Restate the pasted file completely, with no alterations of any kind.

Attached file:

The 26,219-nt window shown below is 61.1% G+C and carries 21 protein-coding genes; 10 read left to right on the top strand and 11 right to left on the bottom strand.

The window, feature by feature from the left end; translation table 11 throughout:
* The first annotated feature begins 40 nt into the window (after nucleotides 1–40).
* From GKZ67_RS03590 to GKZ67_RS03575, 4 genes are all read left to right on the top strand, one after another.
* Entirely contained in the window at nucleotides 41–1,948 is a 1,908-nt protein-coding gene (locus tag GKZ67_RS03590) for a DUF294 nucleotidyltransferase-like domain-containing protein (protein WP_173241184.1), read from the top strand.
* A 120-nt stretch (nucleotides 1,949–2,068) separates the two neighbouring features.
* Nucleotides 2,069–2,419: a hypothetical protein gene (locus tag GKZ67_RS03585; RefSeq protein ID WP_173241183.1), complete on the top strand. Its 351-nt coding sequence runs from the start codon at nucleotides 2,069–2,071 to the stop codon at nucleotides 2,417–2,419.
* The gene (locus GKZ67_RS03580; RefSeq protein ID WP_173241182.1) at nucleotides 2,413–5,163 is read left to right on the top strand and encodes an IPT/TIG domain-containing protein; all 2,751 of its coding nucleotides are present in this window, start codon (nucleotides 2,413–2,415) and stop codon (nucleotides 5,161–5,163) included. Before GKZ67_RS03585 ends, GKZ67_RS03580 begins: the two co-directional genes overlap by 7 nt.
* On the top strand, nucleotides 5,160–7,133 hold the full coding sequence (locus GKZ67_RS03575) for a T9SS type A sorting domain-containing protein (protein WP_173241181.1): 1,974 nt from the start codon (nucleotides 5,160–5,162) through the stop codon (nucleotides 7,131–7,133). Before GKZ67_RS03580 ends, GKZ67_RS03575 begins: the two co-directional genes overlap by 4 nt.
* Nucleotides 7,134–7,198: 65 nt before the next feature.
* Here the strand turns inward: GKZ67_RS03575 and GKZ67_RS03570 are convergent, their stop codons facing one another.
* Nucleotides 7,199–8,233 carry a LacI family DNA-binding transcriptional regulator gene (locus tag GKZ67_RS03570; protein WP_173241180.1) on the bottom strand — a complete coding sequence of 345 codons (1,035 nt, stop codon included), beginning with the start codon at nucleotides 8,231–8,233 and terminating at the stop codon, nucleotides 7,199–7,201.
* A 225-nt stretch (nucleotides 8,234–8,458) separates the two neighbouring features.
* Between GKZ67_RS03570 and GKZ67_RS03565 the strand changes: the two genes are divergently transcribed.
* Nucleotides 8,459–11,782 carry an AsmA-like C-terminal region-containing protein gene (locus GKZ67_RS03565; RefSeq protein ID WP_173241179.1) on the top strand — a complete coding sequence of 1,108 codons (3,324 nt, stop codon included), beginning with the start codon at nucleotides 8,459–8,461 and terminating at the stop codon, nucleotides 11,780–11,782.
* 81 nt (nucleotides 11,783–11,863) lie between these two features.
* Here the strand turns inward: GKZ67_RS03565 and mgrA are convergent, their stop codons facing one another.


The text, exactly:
The 26,219-nt window shown below is 61.1% G+C and carries 21 protein-coding genes; 10 read left to right on the top strand and 11 right to left on the bottom strand.

The window, feature by feature from the left end; translation table 11 throughout:
* The first annotated feature begins 40 nt into the window (after nucleotides 1–40).
* From GKZ67_RS03590 to GKZ67_RS03575, 4 genes are all read left to right on the top strand, one after another.
* Entirely contained in the window at nucleotides 41–1,948 is a 1,908-nt protein-coding gene (locus tag GKZ67_RS03590) for a DUF294 nucleotidyltransferase-like domain-containing protein (protein WP_173241184.1), read from the top strand.
* A 120-nt stretch (nucleotides 1,949–2,068) separates the two neighbouring features.
* Nucleotides 2,069–2,419: a hypothetical protein gene (locus tag GKZ67_RS03585; RefSeq protein ID WP_173241183.1), complete on the top strand. Its 351-nt coding sequence runs from the start codon at nucleotides 2,069–2,071 to the stop codon at nucleotides 2,417–2,419.
* The gene (locus GKZ67_RS03580; RefSeq protein ID WP_173241182.1) at nucleotides 2,413–5,163 is read left to right on the top strand and encodes an IPT/TIG domain-containing protein; all 2,751 of its coding nucleotides are present in this window, start codon (nucleotides 2,413–2,415) and stop codon (nucleotides 5,161–5,163) included. Before GKZ67_RS03585 ends, GKZ67_RS03580 begins: the two co-directional genes overlap by 7 nt.
* On the top strand, nucleotides 5,160–7,133 hold the full coding sequence (locus GKZ67_RS03575) for a T9SS type A sorting domain-containing protein (protein WP_173241181.1): 1,974 nt from the start codon (nucleotides 5,160–5,162) through the stop codon (nucleotides 7,131–7,133). Before GKZ67_RS03580 ends, GKZ67_RS03575 begins: the two co-directional genes overlap by 4 nt.
* Nucleotides 7,134–7,198: 65 nt before the next feature.
* Here the strand turns inward: GKZ67_RS03575 and GKZ67_RS03570 are convergent, their stop codons facing one another.
* Nucleotides 7,199–8,233 carry a LacI family DNA-binding transcriptional regulator gene (locus tag GKZ67_RS03570; protein WP_173241180.1) on the bottom strand — a complete coding sequence of 345 codons (1,035 nt, stop codon included), beginning with the start codon at nucleotides 8,231–8,233 and terminating at the stop codon, nucleotides 7,199–7,201.
* A 225-nt stretch (nucleotides 8,234–8,458) separates the two neighbouring features.
* Between GKZ67_RS03570 and GKZ67_RS03565 the strand changes: the two genes are divergently transcribed.
* Nucleotides 8,459–11,782 carry an AsmA-like C-terminal region-containing protein gene (locus GKZ67_RS03565; RefSeq protein ID WP_173241179.1) on the top strand — a complete coding sequence of 1,108 codons (3,324 nt, stop codon included), beginning with the start codon at nucleotides 8,459–8,461 and terminating at the stop codon, nucleotides 11,780–11,782.
* 81 nt (nucleotides 11,783–11,863) lie between these two features.
* Here the strand turns inward: GKZ67_RS03565 and mgrA are convergent, their stop codons facing one another.